A Clallam County appeals board has affirmed that the building permit for a proposed 32,000-square-foot bed-and-breakfast on East Sequim Bay Road should be reviewed under the International Building Code.
That means the owner must build according to a more stringent standard than she had planned.
The Clallam County Building Code Board of Appeals voted 4-0 on Dec. 12 to uphold county building official Annette Warren’s determination that the proposed structure at 695 East Sequim Bay Road is classified as a Group R-1 boarding house.
The applicant, Judy Lee of Los Angeles, Calif., and her attorneys argued that the bed-and-breakfast should be classified as a lodging house regulated by the International Residential Code.
Boarding houses and other structures that fall under the International Building Code are required to have more safety features than buildings regulated by the residential code.
The Building Code Board of Appeals issued a review its findings of fact and conclusions of law and signed a decision document in a special meeting Dec. 15 affirming the decision.
“We’re very pleased with their decision and we were very impressed with their professionalism and the calls that they made and the findings that they produced,” said Mary Ellen Winborn, Clallam County Department of Community Development director, in a Dec. 13 interview.
The appeals board held a public hearing on Lee’s appeal Nov. 28.
Lee has indicated through her attorneys that she plans to appeal the volunteer board’s decision in Superior Court.
The International Residential Code governs one- and two-family dwellings that do not exceed three stories above the ground.
Plans that Lee submitted show a three-story building with a 12-foot-high basement. The basement has room for a seven-vehicle garage, family room, game room, male and female exercise rooms, theater and chart room, Building Code Board of Appeals member Gene Unger said.
“The plans present a four-story building,” Unger said.
“This being a logical interpretation of the drawings, using the code, by the building official.”
Board chairman Ken Dubuc, who also is the Port Angeles fire chief, agreed that the 12-foot-tall basement constitutes a fourth floor, which “by code cannot be regulated by the International Residential Code.”
The second floor of the steel and concrete structure would contain five guestrooms for bed-and-breakfast guests and a tea room, lounge and business center for guests and Lee’s family, according to a memo from Seattle attorney Steve Gillespie in an Oct. 25 memo to the board.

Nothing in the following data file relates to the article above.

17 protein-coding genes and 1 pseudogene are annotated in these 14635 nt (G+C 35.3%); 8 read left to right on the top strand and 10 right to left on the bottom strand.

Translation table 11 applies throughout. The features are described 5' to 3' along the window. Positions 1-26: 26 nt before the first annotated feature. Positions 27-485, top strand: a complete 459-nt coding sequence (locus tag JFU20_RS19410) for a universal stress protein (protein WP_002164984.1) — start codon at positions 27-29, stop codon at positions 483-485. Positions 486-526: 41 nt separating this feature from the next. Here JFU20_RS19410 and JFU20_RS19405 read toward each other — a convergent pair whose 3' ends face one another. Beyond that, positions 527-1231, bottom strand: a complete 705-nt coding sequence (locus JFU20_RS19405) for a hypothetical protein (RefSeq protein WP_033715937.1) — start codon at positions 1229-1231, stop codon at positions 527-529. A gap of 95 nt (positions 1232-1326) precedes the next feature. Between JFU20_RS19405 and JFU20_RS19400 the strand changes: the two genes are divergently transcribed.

Other floors would contain bedrooms and other living space for Lee and her family, Gillespie said.
Gillespie argued that the bed-and-breakfast should not be considered a boarding house because his client and her husband will live inside the building.
Under county code, bed-and-breakfasts are defined as a single-family dwellings occupied by the owner or manager with five or fewer rooms for overnight accommodations.
“The plans show five residential guest rooms, four having two significant rooms and the fifth having three significant rooms, not counting ancillary rooms which people could sleep in and occupy,” Unger said.
“Thus, a total of 11 guestrooms exist on the plans.”
Dubuc countered that the Building Code Board of Appeals should not assume that Lee would convert the bed-and-breakfast space into more than five bedrooms.
“I would assume that the applicant is being truthful,” Dubuc said. “That’s only fair.”
Since the bed-and-breakfast would be a commercial business, building inspections would remedy concerns about the occupancy of the second floor, Dubuc added.
Other board members said Lee’s appeal was time-barred because the building permit was confirmed July 20 and the appeal was filed 100 days later, on Oct. 28. The code allows 60 days for an appeal.
Dubuc said the timing issue was moot because it was out of the board’s purview.
The primary issue was whether or not the building met the three-story requirement of the International Residential Code, Dubuc said.
“The issue then was brought up, ‘Well, all we have to do is shave off an inch (from the basement height) and then we’ll be at 11-and-11,’” Dubuc said. “I find that, although probably legally correct, clearly doesn’t meet the intent of the code. And again, the building official, as pointed out, has the ability to make determinations based upon intent.
“I’ve long been taught that just because something’s legal doesn’t make it right,” he added. “To shave an inch off may be legal. It doesn’t make it right.”
Rob Ollikainen is a reporter with the Olympic Peninsula News Group. He can be reached at 360-452-2345, ext. 56450, or at rollikainen@peninsula dailynews.com.